by Doug Richardson, Executive Director, Association of American Geographers
The AAG will be continuing a decade-long arc of sustained activity around the theme of "Geography and the Humanities" with a special set of sessions on these interactions during its upcoming Annual Meeting in Seattle, Washington. We invite all interested GIS specialists, geographers, artists, writers, and humanities scholars to attend and participate in these sessions, to be held April 12–16, 2011.
As noted previously in this column ("Geography, GIS, and the Humanities," ArcNews, Summer 2006, Vol. 28, No. 2, p. 39), there has been a remarkable resurgence of intellectual interplay between geography, GIS, and the humanities in both academic and public circles. Metaphors and concepts of geography and GIS now permeate literature, philosophy, the arts, and other humanities. Terminology and concepts, such as space, place, landscape, mapping, and geography, are increasingly pervasive as conceptual frameworks and core metaphors in recent publications in the humanities.
The diffusion of ideas between geography and the humanities is significant for the insights and connections it has spawned. Scholars and writers outside the field of geography have developed new understandings from interrogating a sense of place or by examining the changing landscapes of globalization and complex new international realities in traditionally geographic terms. The core traditions of geography, combined with recent geographic technologies, such as GIS, have opened new lines of intellectual inquiry in the humanities and changed research methodologies in numerous fields. And, of course, the mutually beneficial interactions between the discipline of geography and such humanities fields as the philosophy of science, cultural and ethnic studies, and various literatures in postmodernist thought have also had far-reaching implications for GIScience and geographic research and education.
For many years, the AAG has focused on developing ideas, methods, and partnerships through which we might further explore, showcase, and foster the emerging interactions between geography, GIS, and the humanities. These efforts resulted in a seminal Symposium on Geography and the Humanities, sponsored jointly by the AAG, the American Council of Learned Societies, and the University of Virginia, in 2007. This symposium explored how geography informs the humanities and vice versa, took stock of the new and evolving connections between geography and the humanities, and identified promising new research paths along which such interaction can proliferate and be strengthened in the future.
These geography and humanities interactions are now the subject of two new books, emanating in part from the AAG Symposium and supported by grants from the National Endowment for the Humanities and the Virginia Foundation for the Humanities. The first of these complementary explorations, Envisioning Landscapes, Making Worlds: Geography and the Humanities, focuses a lens on the deep traditions of the humanities within the discipline of geography, with contributions from many of the most prominent authors in the humanities traditions of geography. The second book, Geohumanities: Art, History, Text at the Edge of Place, reaches outward to explore the new, rapidly evolving experimental and experiential engagements by humanities disciplines themselves as they seek to understand and incorporate geographic methods and concepts of space and place into their own work, which encompasses the rapidly expanding use of GIS throughout the humanities and the burgeoning field of historical GIS. Both of these new books, published by Routledge this spring, will be the subject of featured discussions during the AAG Annual Meeting's special Geography and the Humanities sessions in Seattle, together with the books' editors and authors.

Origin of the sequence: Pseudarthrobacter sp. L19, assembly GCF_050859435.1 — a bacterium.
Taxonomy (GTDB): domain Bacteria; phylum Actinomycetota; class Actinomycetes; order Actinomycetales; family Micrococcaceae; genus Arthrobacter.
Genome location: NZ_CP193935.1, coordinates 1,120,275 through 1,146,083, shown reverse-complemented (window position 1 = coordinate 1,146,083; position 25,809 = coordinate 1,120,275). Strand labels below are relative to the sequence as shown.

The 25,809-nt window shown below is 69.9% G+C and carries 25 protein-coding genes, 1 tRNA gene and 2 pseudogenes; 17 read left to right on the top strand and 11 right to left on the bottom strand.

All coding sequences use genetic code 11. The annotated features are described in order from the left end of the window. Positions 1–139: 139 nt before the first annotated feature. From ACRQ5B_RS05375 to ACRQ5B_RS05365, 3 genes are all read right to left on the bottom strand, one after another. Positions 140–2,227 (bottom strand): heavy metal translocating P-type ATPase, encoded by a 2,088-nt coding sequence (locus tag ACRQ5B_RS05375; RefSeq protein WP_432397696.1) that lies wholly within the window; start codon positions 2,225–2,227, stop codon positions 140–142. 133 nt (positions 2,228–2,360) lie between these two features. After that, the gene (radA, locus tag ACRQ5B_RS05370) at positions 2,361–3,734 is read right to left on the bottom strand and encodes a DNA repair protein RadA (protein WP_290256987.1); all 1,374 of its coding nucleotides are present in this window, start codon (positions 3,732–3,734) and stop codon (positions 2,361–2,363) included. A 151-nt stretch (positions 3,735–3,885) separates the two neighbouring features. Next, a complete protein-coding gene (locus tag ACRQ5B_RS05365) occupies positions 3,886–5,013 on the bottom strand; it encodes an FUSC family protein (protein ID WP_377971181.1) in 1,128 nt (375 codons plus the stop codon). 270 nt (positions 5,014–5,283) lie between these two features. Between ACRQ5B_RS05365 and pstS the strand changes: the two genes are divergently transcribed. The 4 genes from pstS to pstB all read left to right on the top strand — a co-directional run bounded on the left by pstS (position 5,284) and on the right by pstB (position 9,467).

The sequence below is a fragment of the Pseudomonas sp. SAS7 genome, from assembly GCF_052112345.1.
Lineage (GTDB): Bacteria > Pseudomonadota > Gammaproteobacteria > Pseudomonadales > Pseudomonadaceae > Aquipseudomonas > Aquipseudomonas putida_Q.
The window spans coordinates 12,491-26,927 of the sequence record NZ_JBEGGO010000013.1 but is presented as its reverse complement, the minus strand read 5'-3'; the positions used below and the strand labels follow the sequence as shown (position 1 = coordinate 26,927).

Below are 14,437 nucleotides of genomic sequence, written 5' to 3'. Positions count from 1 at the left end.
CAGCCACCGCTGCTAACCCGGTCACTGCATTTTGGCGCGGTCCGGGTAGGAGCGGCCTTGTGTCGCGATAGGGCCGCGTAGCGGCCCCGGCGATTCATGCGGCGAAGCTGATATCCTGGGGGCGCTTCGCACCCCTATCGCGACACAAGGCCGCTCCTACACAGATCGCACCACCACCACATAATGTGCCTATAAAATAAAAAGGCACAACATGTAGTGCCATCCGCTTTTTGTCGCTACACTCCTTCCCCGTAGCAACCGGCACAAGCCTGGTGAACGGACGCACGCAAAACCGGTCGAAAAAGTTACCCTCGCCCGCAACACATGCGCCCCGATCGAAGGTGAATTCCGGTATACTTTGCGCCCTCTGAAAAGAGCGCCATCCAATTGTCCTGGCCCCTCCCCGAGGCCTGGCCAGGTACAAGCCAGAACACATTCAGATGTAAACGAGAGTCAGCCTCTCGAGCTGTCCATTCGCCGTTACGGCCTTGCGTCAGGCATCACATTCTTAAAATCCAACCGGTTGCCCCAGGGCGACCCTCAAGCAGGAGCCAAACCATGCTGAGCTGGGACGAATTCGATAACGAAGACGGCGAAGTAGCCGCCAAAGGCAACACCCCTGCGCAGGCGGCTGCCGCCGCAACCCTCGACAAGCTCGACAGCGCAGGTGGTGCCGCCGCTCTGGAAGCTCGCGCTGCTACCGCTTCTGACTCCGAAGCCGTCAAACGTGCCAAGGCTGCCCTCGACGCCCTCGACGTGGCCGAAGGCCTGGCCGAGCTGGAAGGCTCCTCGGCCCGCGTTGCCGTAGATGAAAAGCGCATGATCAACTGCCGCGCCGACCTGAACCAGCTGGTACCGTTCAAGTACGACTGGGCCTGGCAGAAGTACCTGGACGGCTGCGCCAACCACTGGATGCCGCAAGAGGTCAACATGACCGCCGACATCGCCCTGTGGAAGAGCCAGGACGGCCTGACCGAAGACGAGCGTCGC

Another highlight of the Geography and the Humanities track at the Seattle meeting for me will be a keynote presentation by the exquisite writer and longtime friend of geography, Barry Lopez, who won the National Book Award for his book Arctic Dreams and recently authored Home Ground: Language for an American Landscape. I am delighted to note as well that he has been selected as the AAG's 2011 Honorary Geographer, a fitting award in light of this year's special focus on geography and the humanities. Lopez's keynote talk will be presented on Friday, April 15, 2011.
The AAG welcomes and encourages broad participation by the Esri GIS community in these Geography and the Humanities sessions. An online program detailing these, as well as many other sessions of interest to GIS users (including three full days of special sessions on space-time integration in GIS and GIScience), is available at www.aag.org/annualmeetings. I look forward to seeing you in Seattle, a beautiful and most apt setting for these sessions on geography and the humanities.